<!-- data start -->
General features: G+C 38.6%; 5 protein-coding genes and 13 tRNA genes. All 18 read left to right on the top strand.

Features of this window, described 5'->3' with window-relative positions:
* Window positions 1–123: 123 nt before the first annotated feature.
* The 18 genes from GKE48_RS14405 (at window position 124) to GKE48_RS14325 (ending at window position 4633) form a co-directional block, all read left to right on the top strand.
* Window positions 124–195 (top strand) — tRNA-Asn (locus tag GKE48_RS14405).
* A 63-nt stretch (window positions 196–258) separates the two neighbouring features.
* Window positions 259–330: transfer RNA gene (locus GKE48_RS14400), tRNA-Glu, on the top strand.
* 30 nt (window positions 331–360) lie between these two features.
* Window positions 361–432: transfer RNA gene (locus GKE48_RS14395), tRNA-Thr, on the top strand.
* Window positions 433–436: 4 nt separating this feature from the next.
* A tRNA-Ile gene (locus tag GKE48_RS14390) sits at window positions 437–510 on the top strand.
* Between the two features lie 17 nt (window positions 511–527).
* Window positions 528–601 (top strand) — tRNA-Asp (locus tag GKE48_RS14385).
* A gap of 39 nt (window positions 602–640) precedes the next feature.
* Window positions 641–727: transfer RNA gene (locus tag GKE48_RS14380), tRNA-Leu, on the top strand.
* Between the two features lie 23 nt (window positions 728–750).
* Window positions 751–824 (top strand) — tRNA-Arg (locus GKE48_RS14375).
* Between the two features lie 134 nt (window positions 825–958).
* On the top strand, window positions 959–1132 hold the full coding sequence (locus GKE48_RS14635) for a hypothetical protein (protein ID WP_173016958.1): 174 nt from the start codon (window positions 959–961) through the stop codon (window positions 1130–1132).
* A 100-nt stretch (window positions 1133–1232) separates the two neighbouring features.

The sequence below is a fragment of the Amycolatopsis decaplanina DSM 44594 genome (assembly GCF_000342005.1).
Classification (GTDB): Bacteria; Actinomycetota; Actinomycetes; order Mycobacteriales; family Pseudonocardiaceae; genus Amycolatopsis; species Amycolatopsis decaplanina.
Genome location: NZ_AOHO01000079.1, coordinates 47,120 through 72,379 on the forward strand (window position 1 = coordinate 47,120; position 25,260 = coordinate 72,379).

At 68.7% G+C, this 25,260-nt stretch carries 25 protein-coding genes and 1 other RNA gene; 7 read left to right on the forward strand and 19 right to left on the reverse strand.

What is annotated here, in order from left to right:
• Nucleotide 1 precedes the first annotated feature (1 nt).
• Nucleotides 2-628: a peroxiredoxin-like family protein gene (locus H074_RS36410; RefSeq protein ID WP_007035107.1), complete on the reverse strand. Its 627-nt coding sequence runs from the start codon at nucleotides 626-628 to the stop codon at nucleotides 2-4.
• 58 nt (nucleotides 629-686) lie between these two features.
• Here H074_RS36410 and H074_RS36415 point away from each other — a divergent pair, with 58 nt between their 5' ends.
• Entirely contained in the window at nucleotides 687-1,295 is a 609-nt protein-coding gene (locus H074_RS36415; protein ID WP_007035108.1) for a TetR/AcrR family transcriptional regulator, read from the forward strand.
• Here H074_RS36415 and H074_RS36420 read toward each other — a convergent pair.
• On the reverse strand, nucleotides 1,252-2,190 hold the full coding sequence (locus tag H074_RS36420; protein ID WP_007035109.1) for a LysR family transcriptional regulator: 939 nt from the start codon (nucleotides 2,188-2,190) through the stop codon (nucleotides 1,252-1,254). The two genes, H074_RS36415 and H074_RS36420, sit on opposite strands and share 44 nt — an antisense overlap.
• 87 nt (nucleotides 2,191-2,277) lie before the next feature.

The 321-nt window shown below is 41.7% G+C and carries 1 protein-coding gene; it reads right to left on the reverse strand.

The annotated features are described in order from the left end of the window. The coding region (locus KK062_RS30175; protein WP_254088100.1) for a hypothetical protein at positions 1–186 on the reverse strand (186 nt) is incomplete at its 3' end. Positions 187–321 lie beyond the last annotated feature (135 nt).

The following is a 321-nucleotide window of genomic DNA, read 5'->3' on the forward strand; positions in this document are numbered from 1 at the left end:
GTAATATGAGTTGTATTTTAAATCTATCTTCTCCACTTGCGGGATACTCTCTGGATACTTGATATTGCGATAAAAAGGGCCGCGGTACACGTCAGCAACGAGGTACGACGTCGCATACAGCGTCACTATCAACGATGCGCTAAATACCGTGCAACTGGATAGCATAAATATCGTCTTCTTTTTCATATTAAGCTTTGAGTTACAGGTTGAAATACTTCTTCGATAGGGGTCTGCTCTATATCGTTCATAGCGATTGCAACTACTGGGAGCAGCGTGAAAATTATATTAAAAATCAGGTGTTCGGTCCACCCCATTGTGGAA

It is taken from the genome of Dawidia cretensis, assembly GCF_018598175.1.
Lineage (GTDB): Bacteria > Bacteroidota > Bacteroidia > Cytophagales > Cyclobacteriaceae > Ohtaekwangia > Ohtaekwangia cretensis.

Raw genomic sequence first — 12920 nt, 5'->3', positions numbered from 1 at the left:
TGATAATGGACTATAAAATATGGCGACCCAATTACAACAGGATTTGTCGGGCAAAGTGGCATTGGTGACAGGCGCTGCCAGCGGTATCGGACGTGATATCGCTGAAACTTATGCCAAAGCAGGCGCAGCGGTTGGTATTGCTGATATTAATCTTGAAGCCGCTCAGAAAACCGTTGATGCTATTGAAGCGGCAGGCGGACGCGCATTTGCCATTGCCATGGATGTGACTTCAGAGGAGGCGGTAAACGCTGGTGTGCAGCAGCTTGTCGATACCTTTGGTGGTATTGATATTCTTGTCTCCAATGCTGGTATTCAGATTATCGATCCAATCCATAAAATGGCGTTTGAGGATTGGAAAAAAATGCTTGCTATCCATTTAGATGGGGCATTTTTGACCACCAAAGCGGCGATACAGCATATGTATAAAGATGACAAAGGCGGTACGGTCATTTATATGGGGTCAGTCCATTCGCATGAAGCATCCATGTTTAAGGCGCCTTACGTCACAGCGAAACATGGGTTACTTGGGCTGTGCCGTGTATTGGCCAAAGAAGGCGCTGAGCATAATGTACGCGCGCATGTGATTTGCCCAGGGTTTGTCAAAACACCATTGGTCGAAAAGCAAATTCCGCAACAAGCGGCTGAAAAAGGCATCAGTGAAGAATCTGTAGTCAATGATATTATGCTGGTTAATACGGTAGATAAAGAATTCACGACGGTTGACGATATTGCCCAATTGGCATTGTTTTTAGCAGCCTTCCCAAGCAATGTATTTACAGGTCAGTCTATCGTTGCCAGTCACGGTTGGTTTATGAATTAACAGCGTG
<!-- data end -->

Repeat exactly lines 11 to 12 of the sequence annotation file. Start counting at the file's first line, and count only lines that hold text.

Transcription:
* A tRNA-Ile gene (locus tag GKE48_RS14390) sits at window positions 437–510 on the top strand.
* Between the two features lie 17 nt (window positions 511–527).